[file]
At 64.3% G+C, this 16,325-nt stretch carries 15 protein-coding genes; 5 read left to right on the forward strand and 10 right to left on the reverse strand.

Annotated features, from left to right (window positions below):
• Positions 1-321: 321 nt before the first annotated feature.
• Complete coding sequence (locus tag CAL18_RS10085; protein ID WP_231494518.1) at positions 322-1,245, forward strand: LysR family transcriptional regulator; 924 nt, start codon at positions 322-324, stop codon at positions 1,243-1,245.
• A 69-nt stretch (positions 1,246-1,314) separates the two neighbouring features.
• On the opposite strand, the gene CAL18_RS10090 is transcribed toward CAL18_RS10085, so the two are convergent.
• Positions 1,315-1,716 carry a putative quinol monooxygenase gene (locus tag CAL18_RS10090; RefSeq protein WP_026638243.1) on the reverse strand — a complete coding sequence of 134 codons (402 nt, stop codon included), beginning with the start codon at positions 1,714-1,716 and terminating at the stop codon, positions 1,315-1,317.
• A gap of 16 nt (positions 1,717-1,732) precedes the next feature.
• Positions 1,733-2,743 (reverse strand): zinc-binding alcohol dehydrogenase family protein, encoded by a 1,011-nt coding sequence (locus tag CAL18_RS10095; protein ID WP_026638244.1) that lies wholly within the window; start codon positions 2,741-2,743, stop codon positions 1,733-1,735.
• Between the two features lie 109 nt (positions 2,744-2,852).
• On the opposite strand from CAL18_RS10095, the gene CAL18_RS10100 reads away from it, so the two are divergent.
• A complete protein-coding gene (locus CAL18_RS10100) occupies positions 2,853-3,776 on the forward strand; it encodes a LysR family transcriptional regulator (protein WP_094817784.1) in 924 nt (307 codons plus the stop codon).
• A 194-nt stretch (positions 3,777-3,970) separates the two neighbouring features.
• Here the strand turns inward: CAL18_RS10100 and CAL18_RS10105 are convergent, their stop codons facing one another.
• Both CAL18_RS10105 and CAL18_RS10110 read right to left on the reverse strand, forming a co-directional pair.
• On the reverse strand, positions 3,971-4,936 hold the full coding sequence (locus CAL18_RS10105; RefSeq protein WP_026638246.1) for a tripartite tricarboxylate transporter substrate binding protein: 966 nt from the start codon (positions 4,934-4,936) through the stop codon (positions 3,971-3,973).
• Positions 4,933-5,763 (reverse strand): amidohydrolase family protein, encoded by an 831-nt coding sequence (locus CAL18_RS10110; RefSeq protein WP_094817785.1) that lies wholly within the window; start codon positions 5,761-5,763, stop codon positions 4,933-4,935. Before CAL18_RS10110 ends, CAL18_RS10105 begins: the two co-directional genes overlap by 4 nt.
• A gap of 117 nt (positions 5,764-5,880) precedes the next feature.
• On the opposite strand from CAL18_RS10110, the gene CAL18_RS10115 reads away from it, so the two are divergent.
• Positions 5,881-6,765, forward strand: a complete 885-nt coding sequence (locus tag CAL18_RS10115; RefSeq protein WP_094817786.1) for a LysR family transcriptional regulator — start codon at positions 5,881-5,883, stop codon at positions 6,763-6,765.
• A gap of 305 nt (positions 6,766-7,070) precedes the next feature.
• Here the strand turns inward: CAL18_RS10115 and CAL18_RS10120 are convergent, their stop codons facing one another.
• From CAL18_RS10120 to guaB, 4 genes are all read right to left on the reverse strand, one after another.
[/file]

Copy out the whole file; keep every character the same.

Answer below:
At 64.3% G+C, this 16,325-nt stretch carries 15 protein-coding genes; 5 read left to right on the forward strand and 10 right to left on the reverse strand.

Annotated features, from left to right (window positions below):
• Positions 1-321: 321 nt before the first annotated feature.
• Complete coding sequence (locus tag CAL18_RS10085; protein ID WP_231494518.1) at positions 322-1,245, forward strand: LysR family transcriptional regulator; 924 nt, start codon at positions 322-324, stop codon at positions 1,243-1,245.
• A 69-nt stretch (positions 1,246-1,314) separates the two neighbouring features.
• On the opposite strand, the gene CAL18_RS10090 is transcribed toward CAL18_RS10085, so the two are convergent.
• Positions 1,315-1,716 carry a putative quinol monooxygenase gene (locus tag CAL18_RS10090; RefSeq protein WP_026638243.1) on the reverse strand — a complete coding sequence of 134 codons (402 nt, stop codon included), beginning with the start codon at positions 1,714-1,716 and terminating at the stop codon, positions 1,315-1,317.
• A gap of 16 nt (positions 1,717-1,732) precedes the next feature.
• Positions 1,733-2,743 (reverse strand): zinc-binding alcohol dehydrogenase family protein, encoded by a 1,011-nt coding sequence (locus tag CAL18_RS10095; protein ID WP_026638244.1) that lies wholly within the window; start codon positions 2,741-2,743, stop codon positions 1,733-1,735.
• Between the two features lie 109 nt (positions 2,744-2,852).
• On the opposite strand from CAL18_RS10095, the gene CAL18_RS10100 reads away from it, so the two are divergent.
• A complete protein-coding gene (locus CAL18_RS10100) occupies positions 2,853-3,776 on the forward strand; it encodes a LysR family transcriptional regulator (protein WP_094817784.1) in 924 nt (307 codons plus the stop codon).
• A 194-nt stretch (positions 3,777-3,970) separates the two neighbouring features.
• Here the strand turns inward: CAL18_RS10100 and CAL18_RS10105 are convergent, their stop codons facing one another.
• Both CAL18_RS10105 and CAL18_RS10110 read right to left on the reverse strand, forming a co-directional pair.
• On the reverse strand, positions 3,971-4,936 hold the full coding sequence (locus CAL18_RS10105; RefSeq protein WP_026638246.1) for a tripartite tricarboxylate transporter substrate binding protein: 966 nt from the start codon (positions 4,934-4,936) through the stop codon (positions 3,971-3,973).
• Positions 4,933-5,763 (reverse strand): amidohydrolase family protein, encoded by an 831-nt coding sequence (locus CAL18_RS10110; RefSeq protein WP_094817785.1) that lies wholly within the window; start codon positions 5,761-5,763, stop codon positions 4,933-4,935. Before CAL18_RS10110 ends, CAL18_RS10105 begins: the two co-directional genes overlap by 4 nt.
• A gap of 117 nt (positions 5,764-5,880) precedes the next feature.
• On the opposite strand from CAL18_RS10110, the gene CAL18_RS10115 reads away from it, so the two are divergent.
• Positions 5,881-6,765, forward strand: a complete 885-nt coding sequence (locus tag CAL18_RS10115; RefSeq protein WP_094817786.1) for a LysR family transcriptional regulator — start codon at positions 5,881-5,883, stop codon at positions 6,763-6,765.
• A gap of 305 nt (positions 6,766-7,070) precedes the next feature.
• Here the strand turns inward: CAL18_RS10115 and CAL18_RS10120 are convergent, their stop codons facing one another.
• From CAL18_RS10120 to guaB, 4 genes are all read right to left on the reverse strand, one after another.